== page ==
That leaves adversity as the only basis on which Locke Lord can prevent Pearl City from accessing the privileged information Pearl City seeks with respect to the control dispute, the vice chancellor said. He disagreed with Locke Lord’s argument that this case is different from the typical control dispute because Pearl City’s unit acquisitions threaten Adkins’ qualification to continue to be taxed as a partnership for federal income tax purposes, thereby rendering Pearl City and Adkins adverse.
First, he said, “Locke Lord has not demonstrated, as is its burden as the proponent of the privilege, that Pearl City has a desire to impair Adkins’ federal tax status or otherwise adversely affect the company” and if the law firm has formed an expert opinion that Pearl City is endangering Adkins’ tax status, it should be sharing that advice with all members of the board.
The court said Locke Lord need not produce information on retention and billings or advice given regarding the GDA pact, but it must produce:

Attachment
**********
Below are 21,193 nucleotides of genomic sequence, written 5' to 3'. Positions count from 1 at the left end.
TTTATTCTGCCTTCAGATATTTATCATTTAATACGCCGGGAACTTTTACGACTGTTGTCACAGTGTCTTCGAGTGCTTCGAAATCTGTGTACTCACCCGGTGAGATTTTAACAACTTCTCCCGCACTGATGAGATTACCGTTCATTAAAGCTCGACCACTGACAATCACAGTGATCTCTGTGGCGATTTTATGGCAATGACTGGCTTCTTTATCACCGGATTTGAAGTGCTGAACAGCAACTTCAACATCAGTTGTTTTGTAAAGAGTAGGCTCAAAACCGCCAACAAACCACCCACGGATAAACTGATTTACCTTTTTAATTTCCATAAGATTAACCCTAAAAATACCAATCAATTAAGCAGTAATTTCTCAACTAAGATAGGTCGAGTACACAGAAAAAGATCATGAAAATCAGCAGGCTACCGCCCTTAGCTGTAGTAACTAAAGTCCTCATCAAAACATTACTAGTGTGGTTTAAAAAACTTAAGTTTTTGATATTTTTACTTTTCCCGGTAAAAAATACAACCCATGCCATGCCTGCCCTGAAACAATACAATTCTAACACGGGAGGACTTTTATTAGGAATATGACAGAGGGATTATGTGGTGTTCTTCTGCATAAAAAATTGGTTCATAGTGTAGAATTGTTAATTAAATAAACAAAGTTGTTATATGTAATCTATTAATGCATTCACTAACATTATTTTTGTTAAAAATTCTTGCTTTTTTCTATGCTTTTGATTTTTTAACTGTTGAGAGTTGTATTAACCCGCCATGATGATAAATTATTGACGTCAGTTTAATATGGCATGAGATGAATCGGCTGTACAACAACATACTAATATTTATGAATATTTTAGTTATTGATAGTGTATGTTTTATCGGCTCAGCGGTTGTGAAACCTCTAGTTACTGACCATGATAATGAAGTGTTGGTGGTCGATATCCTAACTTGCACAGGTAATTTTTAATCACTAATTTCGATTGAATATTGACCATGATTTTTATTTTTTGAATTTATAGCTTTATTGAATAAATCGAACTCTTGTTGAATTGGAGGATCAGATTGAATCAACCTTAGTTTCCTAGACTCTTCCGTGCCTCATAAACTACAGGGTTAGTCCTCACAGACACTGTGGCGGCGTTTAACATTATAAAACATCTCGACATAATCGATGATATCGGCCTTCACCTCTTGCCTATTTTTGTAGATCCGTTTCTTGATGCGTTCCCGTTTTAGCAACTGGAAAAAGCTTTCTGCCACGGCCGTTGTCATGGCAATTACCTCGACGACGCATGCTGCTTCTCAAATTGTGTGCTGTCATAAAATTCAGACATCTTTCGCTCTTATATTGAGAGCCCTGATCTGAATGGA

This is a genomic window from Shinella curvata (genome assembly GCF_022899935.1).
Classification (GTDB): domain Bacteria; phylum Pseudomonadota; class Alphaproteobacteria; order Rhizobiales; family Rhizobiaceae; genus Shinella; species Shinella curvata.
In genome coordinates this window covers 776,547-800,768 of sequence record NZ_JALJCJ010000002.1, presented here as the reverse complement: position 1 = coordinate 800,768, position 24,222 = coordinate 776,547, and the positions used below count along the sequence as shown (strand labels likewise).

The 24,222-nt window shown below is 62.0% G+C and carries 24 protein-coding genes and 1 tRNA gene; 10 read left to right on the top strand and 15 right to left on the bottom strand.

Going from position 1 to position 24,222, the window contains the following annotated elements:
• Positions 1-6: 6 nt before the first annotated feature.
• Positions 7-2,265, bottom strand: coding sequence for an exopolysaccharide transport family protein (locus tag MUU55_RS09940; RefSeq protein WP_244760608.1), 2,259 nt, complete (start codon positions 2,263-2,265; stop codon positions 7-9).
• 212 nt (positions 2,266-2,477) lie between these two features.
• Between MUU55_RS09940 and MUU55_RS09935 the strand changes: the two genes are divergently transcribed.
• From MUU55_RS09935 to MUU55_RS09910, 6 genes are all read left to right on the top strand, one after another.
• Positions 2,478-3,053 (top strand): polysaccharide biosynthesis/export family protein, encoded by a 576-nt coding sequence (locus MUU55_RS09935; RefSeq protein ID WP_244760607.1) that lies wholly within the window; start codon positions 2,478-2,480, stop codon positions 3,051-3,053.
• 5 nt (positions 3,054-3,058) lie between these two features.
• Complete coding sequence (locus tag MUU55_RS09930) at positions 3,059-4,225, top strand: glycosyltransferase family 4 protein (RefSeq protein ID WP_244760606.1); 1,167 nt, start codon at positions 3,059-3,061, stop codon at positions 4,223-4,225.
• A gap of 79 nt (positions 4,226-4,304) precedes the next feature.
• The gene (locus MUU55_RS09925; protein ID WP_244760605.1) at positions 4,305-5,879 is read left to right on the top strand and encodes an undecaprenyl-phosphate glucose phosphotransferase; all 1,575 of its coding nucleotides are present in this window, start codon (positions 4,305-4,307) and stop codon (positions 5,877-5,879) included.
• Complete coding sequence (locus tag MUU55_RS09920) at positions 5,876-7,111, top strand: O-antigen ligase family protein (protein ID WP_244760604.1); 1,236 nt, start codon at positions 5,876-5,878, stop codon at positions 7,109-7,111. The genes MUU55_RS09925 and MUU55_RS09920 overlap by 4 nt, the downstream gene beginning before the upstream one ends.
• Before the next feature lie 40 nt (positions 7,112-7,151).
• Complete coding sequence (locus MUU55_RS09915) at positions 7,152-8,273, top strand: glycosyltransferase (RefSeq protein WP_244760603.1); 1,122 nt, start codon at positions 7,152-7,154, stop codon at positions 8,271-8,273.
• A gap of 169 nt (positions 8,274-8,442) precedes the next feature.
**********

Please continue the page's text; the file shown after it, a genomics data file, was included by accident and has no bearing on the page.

(1) all communications and documents concerning the appointment of the seventh board member and private sales of Adkins units between Pearl City and certain general members; and
(2) communications with the general board members concerning the topics identified above as “core issues in dispute.”
Practitioners who deal with this area of law know the outcome of such disputes are often very fact dependent – especially on matters of standing – and they will probably want to compare this ruling with the very different decision by the same jurist in a recently decided Chancery matter in Solar Reserve CSP Hldgs., LLC v. Tonopah Solar Energy, LLC, C.A. No. 2020-0064-JRS opinion issued (Del. Ch. July 24, 2020).
In his Sept. 21 Pearl City ruling, Vice Chancellor Slights said Pearl City had standing and the only question was whether it gave up its right to discovery through waiver or adversity.
In the Solar ruling, in which documents were sought based on a provision in an LLC Agreement, the same jurist found plaintiff Solar Reserve lacked standing from the start because it assigned all claims it had against defendant Tonopah to–what the Court held was–an unaffiliated third party. Under that agreement, that meant Solar Reserve was not the real party in interest and could not maintain that action under Court of Chancery Rule 17(a), because in the Court’s view the assignee had no information rights under the LLC agreement. The Solar ruling was about to be appealed when Tonopah filed for bankruptcy.